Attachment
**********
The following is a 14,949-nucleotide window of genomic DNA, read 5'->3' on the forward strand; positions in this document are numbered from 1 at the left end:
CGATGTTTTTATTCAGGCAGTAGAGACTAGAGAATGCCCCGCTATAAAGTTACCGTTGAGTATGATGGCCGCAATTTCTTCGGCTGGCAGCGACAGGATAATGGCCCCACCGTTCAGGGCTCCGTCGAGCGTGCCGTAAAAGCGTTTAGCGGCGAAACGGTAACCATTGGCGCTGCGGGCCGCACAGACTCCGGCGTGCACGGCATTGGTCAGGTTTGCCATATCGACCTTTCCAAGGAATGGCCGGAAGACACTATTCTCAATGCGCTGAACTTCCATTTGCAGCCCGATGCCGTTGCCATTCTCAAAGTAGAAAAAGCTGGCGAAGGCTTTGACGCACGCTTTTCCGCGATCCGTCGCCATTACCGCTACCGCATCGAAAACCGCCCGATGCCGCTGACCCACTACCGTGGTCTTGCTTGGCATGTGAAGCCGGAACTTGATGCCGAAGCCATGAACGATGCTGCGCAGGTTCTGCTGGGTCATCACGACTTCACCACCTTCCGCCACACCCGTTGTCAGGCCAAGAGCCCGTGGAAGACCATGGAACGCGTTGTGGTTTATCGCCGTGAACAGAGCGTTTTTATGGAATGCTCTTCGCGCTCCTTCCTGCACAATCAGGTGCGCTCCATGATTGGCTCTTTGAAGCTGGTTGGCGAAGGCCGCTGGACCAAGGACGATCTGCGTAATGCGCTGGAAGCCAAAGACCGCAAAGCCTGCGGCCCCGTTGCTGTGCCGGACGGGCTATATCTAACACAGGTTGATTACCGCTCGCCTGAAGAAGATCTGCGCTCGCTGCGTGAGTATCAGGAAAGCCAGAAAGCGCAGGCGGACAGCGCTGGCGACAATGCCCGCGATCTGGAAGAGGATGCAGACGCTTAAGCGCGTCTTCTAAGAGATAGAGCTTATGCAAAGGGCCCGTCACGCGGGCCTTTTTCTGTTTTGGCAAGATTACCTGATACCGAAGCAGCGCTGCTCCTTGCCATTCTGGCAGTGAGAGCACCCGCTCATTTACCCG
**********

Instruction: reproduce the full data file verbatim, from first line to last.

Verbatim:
The following is a 14,949-nucleotide window of genomic DNA, read 5'->3' on the forward strand; positions in this document are numbered from 1 at the left end:
CGATGTTTTTATTCAGGCAGTAGAGACTAGAGAATGCCCCGCTATAAAGTTACCGTTGAGTATGATGGCCGCAATTTCTTCGGCTGGCAGCGACAGGATAATGGCCCCACCGTTCAGGGCTCCGTCGAGCGTGCCGTAAAAGCGTTTAGCGGCGAAACGGTAACCATTGGCGCTGCGGGCCGCACAGACTCCGGCGTGCACGGCATTGGTCAGGTTTGCCATATCGACCTTTCCAAGGAATGGCCGGAAGACACTATTCTCAATGCGCTGAACTTCCATTTGCAGCCCGATGCCGTTGCCATTCTCAAAGTAGAAAAAGCTGGCGAAGGCTTTGACGCACGCTTTTCCGCGATCCGTCGCCATTACCGCTACCGCATCGAAAACCGCCCGATGCCGCTGACCCACTACCGTGGTCTTGCTTGGCATGTGAAGCCGGAACTTGATGCCGAAGCCATGAACGATGCTGCGCAGGTTCTGCTGGGTCATCACGACTTCACCACCTTCCGCCACACCCGTTGTCAGGCCAAGAGCCCGTGGAAGACCATGGAACGCGTTGTGGTTTATCGCCGTGAACAGAGCGTTTTTATGGAATGCTCTTCGCGCTCCTTCCTGCACAATCAGGTGCGCTCCATGATTGGCTCTTTGAAGCTGGTTGGCGAAGGCCGCTGGACCAAGGACGATCTGCGTAATGCGCTGGAAGCCAAAGACCGCAAAGCCTGCGGCCCCGTTGCTGTGCCGGACGGGCTATATCTAACACAGGTTGATTACCGCTCGCCTGAAGAAGATCTGCGCTCGCTGCGTGAGTATCAGGAAAGCCAGAAAGCGCAGGCGGACAGCGCTGGCGACAATGCCCGCGATCTGGAAGAGGATGCAGACGCTTAAGCGCGTCTTCTAAGAGATAGAGCTTATGCAAAGGGCCCGTCACGCGGGCCTTTTTCTGTTTTGGCAAGATTACCTGATACCGAAGCAGCGCTGCTCCTTGCCATTCTGGCAGTGAGAGCACCCGCTCATTTACCCG